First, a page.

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Mary Hamilton / The Four Marys

[ Roud 79 ; Child 173 ; G/D 2:195 ; Ballad Index C173 ; MusTrad MT146 ; DT MARYHAM1 ; Mudcat 109621 ; trad.]

Texas Gladden of Salem, Virginia, sang Mary Hamilton in August 1941 to Alan Lomax. This recording was included in 2001 on her Rounder anthology in the Alan Lomax Collection, Ballad Legacy. The album’s booklet noted:

This old story has the amazing power to infatuate modern listeners as a narrative of history that reads like a romance. The inevitable drama told in the song may be more comprehensible than the history of the song itself. "Mary Hamilton is probably about four women named Mary who attended Mary Stuart (Queen of Scots) in 1561. According to A.K. Davis’s introduction to the song in Traditional Ballads of Virginia,

The usual story of the ballad is that one of these, Mary Hamilton, is with child, hinting that the father is “the highest Stuart of all.” To escape discovery Mary wraps her baby up and throws it into the sea, but not before the queen has heard it cry and suspects the truth. Mary’s trial and execution follow. A similar child-murder took place at the court of Czar Peter the Great in 1719 involving a Mary Hamilton, attendant upon the Empress Catherine and a Russian officer named Orlof. … This possibility was discussed long ago by such authorities as Professor Child.

The song was collected in 1922 from Mrs. Marion Chandler of Salem, Virginia, by Alfreda Peel, who says in a personal note, “It was sung to me by my grandmother when I was little. Her family came from England, and my grandmother’s family all fought with the Stuarts.” A.K. Davis adds, “The melody is indeed very lovely, even when sung with the Virginia ‘mountain whine’ which Miss Peel can reproduce so perfectly.” In his book introduction, Davis notes, “The strange sing-song sometimes unappreciatively referred to as the ‘mountain whine’ is apt to display a lack of accuracy in pitch and accent.” This way of describing ballad-singing style reflects on the scholar/collector’s inability to accept this nuanced musical tradition. Listen to Joan Baez’s version of Mary Hamilton for another stylistic interpretation.

Jeannie Robertson sang The Four Marys, in a recording made in 1955, on her 1957 Riverside album Songs of a Scots Tinker Lady. It was later included as The Four Maries (Mary Hamilton) on the anthology The Child Ballads 2 (The Folk Songs of Britain Volume 5; Caedmon 1961; Topic 1968).

Cynthia Gooding sang Mary Hamilton (The Four Maries) in 1957 on the extended reissue of her 1953 Elektra album of early English folksongs, Queen of Hearts. She noted:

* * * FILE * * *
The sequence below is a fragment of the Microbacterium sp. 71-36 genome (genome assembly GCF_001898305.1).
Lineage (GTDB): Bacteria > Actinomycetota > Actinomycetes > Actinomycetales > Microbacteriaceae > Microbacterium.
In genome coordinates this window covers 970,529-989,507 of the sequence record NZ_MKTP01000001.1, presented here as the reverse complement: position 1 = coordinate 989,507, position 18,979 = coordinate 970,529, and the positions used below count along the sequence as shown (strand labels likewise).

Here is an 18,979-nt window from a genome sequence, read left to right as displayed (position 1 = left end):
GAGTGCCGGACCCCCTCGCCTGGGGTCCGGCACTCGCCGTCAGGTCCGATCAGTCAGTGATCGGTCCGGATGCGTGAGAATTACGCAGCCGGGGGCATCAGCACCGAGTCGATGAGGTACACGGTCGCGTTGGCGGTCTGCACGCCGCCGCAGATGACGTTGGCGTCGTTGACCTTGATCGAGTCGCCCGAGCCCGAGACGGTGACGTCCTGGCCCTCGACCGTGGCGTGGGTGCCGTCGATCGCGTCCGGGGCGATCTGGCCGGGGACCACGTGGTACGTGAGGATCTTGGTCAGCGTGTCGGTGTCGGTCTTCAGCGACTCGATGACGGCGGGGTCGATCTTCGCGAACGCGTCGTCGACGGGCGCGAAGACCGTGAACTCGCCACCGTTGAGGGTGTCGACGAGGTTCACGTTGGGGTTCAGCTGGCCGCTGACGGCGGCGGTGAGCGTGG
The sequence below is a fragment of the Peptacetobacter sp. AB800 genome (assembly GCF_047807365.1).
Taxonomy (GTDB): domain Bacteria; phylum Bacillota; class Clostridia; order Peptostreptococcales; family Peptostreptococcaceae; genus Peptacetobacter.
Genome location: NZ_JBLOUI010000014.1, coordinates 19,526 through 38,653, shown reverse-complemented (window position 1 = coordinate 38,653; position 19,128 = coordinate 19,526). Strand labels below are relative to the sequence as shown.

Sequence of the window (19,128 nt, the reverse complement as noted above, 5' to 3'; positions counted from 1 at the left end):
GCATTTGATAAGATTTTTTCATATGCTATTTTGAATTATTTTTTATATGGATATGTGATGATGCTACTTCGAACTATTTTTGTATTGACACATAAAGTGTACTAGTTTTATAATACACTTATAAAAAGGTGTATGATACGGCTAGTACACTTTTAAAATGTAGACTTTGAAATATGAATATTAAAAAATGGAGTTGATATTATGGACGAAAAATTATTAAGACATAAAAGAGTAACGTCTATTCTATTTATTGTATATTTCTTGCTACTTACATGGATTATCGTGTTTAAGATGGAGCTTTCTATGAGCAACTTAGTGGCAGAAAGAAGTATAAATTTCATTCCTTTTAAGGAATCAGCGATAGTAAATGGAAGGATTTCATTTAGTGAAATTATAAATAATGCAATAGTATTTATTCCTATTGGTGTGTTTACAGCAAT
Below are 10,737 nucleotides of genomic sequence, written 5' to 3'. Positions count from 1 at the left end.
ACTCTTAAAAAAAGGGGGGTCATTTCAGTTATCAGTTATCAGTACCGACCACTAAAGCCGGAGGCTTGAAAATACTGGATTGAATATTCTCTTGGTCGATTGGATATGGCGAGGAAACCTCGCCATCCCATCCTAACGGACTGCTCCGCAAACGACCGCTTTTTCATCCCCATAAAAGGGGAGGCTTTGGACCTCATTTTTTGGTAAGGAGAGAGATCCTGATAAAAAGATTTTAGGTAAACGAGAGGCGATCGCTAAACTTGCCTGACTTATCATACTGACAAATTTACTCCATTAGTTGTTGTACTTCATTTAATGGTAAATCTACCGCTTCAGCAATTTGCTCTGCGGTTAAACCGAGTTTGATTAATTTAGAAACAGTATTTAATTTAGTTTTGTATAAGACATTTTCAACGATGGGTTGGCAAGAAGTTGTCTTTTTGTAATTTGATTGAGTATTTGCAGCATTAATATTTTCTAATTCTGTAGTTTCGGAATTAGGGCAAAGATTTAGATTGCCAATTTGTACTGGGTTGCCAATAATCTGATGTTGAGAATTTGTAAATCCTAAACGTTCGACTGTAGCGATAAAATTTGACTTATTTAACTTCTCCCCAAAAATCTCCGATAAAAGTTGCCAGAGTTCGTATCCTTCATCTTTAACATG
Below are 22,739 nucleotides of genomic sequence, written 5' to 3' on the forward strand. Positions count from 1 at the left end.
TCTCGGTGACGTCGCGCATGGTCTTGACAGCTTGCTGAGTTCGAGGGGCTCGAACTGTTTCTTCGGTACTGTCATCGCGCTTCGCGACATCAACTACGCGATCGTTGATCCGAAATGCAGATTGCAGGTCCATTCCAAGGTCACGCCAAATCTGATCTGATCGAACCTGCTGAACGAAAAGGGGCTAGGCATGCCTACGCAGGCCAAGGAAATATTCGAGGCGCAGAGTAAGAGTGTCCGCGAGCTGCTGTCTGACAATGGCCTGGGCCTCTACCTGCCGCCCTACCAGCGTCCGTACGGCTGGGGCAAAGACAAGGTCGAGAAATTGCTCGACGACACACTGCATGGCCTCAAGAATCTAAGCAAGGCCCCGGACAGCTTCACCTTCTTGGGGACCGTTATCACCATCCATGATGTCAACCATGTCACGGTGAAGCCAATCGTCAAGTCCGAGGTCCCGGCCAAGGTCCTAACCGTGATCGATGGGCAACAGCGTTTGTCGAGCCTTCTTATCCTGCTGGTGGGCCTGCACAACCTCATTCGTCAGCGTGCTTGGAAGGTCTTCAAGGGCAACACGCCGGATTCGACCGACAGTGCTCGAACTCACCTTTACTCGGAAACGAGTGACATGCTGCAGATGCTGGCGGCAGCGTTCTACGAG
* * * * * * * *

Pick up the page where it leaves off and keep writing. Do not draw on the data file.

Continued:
Mary Hamilton (Child No. 173) has suffered in much the same way as Eleanor of Aquitaine. Mary, Queen of Scots, did have four ladies in waiting all named Mary; her husband did stray a bit and it was whispered that one of her ladies (a Frenchwoman) took up with the Queen’s apothecary. But the historical truth nearest this song concerns a Marie Hamilton who went to the court of Czar Peter and there bore and killed her natural son. Scottish singers merely rearranged things a bit. From this song has come the lament of the Four Maries, which is a group of verses concerning Mary’s thoughts as she prepares to be killed.

John Laurie recited Mary Hamilton in 1959 on the anthology The Jupiter Book of Ballads.

Robin Hall sang Mary Mild in 1960 on his Collector album of ballads from the Gavin Greig Collection, Last Leaves of Traditional Ballads.

Isabel Sutherland sang The Four Maries on her 1966 Topic album Vagrant Songs of Scotland. She noted:

As usual, there are different opinions as to the origin of this ballad. In 1548, the young Queen Mary left Dumbarton for France with four young serving maids, all named Mary. (The name Marie seems to have been used to mean an attendant). A French woman who served in Queen Mary’s chamber had an affair with the Queen’s own apothecary, conceived and bore a child, which she murdered. Both father and mother were condemned to be hanged publicly in Edinburgh. A similar incident is reported in the Court of Czar Peter the Great. A/nbsp;handmaid of Catherine’s, one Mary Hambleton, daughter of a Scots woman, was beheaded in 1719 for a crime of the same kind.

Perhaps the two stories became confused? Child dates the authorship of the ballad as between 1719 and 1764. There are many verses and versions; this is mine.

Almeda Riddle from Heber Springs, Arkansas, sang The Four Marys in 1972 on her Rounder album Ballads and Hymns From the Ozarks.

Gill Bowman sang The Ballad of the Four Marys in 1990 on her Fellside album City Love.

Marion Paterson sang Mary Hamilton at the Blairgowrie Folk Festival in between 1986 and 1995. This recording was included in 2000 on the festival anthology The Blair Tapes.

Maureen Jelks sang Mary Mild in 2000 on her album Eence Upon a Time. She noted:

Versions of this song are well known under the title The Four Marys. I heard my favourite version of this song sung by John Eaglesham of Glasgow, who sings with the group Stramash. I first heard this sung by Joan Baez in the 1960’s, but fell in love with this tune as soon as I heard John sing it. It is in Greig-Duncan vol. 2, song no. 195.

Isla St Clair sang Marie Hamilton on her 2000 album Royal Lovers & Scandals.

Ellen Mitchell sang Mary Mild on her and Kevin Mitchell’s 2001 Musical Traditions anthology Have a Drop Mair and on her 2002 Tradition Bearers CD On Yonder Lea. Rod Stradling commented in the anthology’s booklet:

Ellen: I learned this from John Eaglesham. It is included in comprehensive collections of Burns songs and poems, and it’s a version of the Mary Hamilton ballad. The background to the song is somewhat mysterious since there is no clear connection with an actual historical event. It seems that, in common with other ballads, events and dates have become displaced.

The highest steward (or Stewart) in the first verse is the king (Lord Darnley), and Mary Hamilton was one of the group of four ladies called Mary who attended Mary Queen of Scots. Historically they were Mary Fleming, Mary Livingston, Mary Seton and Mary Beaton—but the first two of these names appear in the ballad. No accusations of infanticide were made against any of these women, but a French woman in the Queen’s service and her lover, a royal apothecary, were hanged for murdering their child in 1563.